Capital Fringe Review: ‘iConfess’ by Roz Campion

iConfess is a musical that bizarrely almost foils its own success by stumbling at the first step, namely billing itself as a musical. Had it called itself a play and proceeded accordingly, it would have been really very good: clever and witty with talented actors, and a great concept of having the audience scribble down their secrets to use to drive the improvised plot. With pretty much no scenery (and obviously planning on the hoof), the actors are inventive and quirky. The principal audience secret which drove the performance (“I used to eat ice cream out of the community freezer”) led to strong and creative stories about a homeless center volunteer stealing a charity’s ice cream, and a cult where there was no such thing as “I”. While it would have been much better had they used more of the audience’s ‘confessions’, the cast created good narrative arcs, which were pulled together – albeit rather loosely – at the end. But all of this good stuff is rather undermined by the inexplicable decision to choose to put on a musical with actors who largely can’t hold a tune, and a score that doesn’t even give them a chance.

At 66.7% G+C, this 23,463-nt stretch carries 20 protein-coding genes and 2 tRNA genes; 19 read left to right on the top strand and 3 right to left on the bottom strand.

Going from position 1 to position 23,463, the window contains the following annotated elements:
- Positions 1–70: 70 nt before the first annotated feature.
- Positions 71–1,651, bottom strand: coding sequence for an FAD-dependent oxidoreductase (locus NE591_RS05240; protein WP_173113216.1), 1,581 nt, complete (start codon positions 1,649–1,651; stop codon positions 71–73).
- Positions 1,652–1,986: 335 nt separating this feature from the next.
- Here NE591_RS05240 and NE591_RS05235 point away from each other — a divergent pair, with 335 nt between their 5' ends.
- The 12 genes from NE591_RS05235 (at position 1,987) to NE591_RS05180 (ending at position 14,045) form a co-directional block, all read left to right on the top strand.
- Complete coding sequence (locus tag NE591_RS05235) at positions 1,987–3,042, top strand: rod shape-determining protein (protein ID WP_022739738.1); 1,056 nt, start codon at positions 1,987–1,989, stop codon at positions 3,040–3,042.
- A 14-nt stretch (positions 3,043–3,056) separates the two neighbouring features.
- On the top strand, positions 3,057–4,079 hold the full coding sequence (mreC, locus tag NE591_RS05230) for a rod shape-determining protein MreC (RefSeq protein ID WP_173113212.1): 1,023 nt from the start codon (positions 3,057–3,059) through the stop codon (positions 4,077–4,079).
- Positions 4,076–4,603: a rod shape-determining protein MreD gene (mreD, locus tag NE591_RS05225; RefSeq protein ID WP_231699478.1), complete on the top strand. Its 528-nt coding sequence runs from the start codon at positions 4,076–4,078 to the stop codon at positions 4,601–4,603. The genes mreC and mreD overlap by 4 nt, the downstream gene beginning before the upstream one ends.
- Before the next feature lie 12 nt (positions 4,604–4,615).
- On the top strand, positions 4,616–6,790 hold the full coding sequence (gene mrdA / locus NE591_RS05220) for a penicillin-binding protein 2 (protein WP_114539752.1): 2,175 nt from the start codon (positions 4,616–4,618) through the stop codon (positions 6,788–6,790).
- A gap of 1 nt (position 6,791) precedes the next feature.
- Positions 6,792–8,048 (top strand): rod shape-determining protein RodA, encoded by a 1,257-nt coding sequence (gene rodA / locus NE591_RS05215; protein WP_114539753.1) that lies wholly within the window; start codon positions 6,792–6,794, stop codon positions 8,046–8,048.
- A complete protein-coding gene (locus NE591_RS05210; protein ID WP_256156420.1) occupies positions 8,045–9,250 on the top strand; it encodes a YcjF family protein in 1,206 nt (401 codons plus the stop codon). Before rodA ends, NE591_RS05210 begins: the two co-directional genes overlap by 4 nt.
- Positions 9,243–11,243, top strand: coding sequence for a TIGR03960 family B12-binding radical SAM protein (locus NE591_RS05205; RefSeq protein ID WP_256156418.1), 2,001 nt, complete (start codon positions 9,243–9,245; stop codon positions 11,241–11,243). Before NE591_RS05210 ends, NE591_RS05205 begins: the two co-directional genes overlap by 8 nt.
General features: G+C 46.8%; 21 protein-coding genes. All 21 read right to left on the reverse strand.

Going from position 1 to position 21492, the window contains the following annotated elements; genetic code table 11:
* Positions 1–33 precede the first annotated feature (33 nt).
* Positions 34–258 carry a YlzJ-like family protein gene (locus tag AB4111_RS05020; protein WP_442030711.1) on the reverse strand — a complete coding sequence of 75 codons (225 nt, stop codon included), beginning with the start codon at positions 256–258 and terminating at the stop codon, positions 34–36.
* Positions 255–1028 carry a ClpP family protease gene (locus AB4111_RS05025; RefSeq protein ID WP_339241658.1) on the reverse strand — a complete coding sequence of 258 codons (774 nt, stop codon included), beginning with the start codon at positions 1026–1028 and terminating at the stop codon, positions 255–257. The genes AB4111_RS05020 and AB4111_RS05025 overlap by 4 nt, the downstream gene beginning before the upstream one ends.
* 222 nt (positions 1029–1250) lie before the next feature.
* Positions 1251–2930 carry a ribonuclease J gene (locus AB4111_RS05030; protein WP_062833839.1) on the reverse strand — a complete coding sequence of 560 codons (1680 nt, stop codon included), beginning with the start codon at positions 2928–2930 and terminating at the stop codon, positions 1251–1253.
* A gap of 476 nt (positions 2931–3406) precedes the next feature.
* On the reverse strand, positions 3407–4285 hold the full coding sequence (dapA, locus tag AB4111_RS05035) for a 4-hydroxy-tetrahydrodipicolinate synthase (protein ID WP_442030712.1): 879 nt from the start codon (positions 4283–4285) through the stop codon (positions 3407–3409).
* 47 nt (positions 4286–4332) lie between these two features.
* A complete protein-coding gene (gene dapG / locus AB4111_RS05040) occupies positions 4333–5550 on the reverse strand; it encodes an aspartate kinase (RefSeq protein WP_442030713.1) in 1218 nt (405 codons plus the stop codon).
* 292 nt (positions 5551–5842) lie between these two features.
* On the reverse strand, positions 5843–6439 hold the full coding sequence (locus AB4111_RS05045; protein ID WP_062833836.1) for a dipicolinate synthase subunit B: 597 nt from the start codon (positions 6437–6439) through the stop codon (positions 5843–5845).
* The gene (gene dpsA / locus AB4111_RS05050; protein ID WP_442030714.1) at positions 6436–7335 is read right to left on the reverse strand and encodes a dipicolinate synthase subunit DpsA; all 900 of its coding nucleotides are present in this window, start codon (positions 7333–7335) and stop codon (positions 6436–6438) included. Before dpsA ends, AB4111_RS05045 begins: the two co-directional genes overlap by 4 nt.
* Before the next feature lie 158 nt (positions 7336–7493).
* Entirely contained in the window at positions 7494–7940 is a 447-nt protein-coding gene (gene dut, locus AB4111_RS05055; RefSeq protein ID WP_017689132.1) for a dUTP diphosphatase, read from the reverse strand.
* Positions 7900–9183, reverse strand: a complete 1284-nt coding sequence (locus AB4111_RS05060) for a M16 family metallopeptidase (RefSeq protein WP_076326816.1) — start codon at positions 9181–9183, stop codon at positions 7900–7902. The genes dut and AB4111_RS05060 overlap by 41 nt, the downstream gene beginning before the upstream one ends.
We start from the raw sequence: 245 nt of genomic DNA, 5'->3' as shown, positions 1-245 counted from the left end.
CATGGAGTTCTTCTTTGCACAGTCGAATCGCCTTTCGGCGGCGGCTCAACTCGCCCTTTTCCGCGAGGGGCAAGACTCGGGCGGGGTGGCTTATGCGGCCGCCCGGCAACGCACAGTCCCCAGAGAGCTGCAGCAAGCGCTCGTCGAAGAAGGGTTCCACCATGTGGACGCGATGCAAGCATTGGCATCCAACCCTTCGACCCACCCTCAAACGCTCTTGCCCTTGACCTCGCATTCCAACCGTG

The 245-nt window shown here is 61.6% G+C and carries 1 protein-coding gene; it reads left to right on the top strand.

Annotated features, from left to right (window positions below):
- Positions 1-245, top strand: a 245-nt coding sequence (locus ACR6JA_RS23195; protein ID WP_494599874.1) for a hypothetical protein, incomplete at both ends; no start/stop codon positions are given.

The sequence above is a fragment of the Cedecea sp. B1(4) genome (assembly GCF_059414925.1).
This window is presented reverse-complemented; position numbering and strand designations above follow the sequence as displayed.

The cast of 'I Confess.' Photo courtesy of Washington Improv Theatre.
Perhaps the risk comes in improvising not just the plot and the lyrics, but also the score. Of course there are techniques for meeting this challenge (not least appropriating pre-existing tunes), but for pure improv, that’s probably considered cheating… But this approach meant that the actors continuously struggled with discordant notes and the result repeatedly made the audience visibly wince as the show progressed. This was something of a dampener.
So all of this adds up to a conflicting experience. You take your chances. You’re clearly not guaranteed toe-tapping numbers, but the spontaneity of improv means that you might get them. However, you probably are guaranteed a clever concept that’s wittily executed. Worth going to, but for the play and the concept, not necessarily for the music.
For more information on the show and to purchase tickets, read this Fringe Preview.


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